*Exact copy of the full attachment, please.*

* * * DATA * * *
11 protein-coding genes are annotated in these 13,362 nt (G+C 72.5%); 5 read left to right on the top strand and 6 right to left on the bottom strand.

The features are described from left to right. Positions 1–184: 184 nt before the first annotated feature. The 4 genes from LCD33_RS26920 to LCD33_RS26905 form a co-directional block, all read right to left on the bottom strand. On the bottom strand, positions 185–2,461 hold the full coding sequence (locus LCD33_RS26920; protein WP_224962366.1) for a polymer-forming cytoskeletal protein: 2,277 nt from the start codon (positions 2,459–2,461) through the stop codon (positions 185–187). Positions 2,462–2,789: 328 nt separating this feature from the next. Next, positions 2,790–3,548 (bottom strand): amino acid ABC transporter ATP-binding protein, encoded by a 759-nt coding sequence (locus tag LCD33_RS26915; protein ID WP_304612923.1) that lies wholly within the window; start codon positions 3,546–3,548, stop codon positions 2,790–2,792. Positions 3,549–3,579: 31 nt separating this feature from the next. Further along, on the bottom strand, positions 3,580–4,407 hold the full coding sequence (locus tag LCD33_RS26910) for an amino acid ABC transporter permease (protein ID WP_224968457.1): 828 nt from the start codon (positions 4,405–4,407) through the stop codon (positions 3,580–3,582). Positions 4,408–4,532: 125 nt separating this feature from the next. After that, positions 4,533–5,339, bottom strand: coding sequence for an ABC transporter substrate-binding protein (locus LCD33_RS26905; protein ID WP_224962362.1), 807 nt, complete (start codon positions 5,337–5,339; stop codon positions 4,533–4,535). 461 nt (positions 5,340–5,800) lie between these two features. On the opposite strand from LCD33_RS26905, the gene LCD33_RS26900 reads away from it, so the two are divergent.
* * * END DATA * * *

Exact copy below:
11 protein-coding genes are annotated in these 13,362 nt (G+C 72.5%); 5 read left to right on the top strand and 6 right to left on the bottom strand.

The features are described from left to right. Positions 1–184: 184 nt before the first annotated feature. The 4 genes from LCD33_RS26920 to LCD33_RS26905 form a co-directional block, all read right to left on the bottom strand. On the bottom strand, positions 185–2,461 hold the full coding sequence (locus LCD33_RS26920; protein WP_224962366.1) for a polymer-forming cytoskeletal protein: 2,277 nt from the start codon (positions 2,459–2,461) through the stop codon (positions 185–187). Positions 2,462–2,789: 328 nt separating this feature from the next. Next, positions 2,790–3,548 (bottom strand): amino acid ABC transporter ATP-binding protein, encoded by a 759-nt coding sequence (locus tag LCD33_RS26915; protein ID WP_304612923.1) that lies wholly within the window; start codon positions 3,546–3,548, stop codon positions 2,790–2,792. Positions 3,549–3,579: 31 nt separating this feature from the next. Further along, on the bottom strand, positions 3,580–4,407 hold the full coding sequence (locus tag LCD33_RS26910) for an amino acid ABC transporter permease (protein ID WP_224968457.1): 828 nt from the start codon (positions 4,405–4,407) through the stop codon (positions 3,580–3,582). Positions 4,408–4,532: 125 nt separating this feature from the next. After that, positions 4,533–5,339, bottom strand: coding sequence for an ABC transporter substrate-binding protein (locus LCD33_RS26905; protein ID WP_224962362.1), 807 nt, complete (start codon positions 5,337–5,339; stop codon positions 4,533–4,535). 461 nt (positions 5,340–5,800) lie between these two features. On the opposite strand from LCD33_RS26905, the gene LCD33_RS26900 reads away from it, so the two are divergent.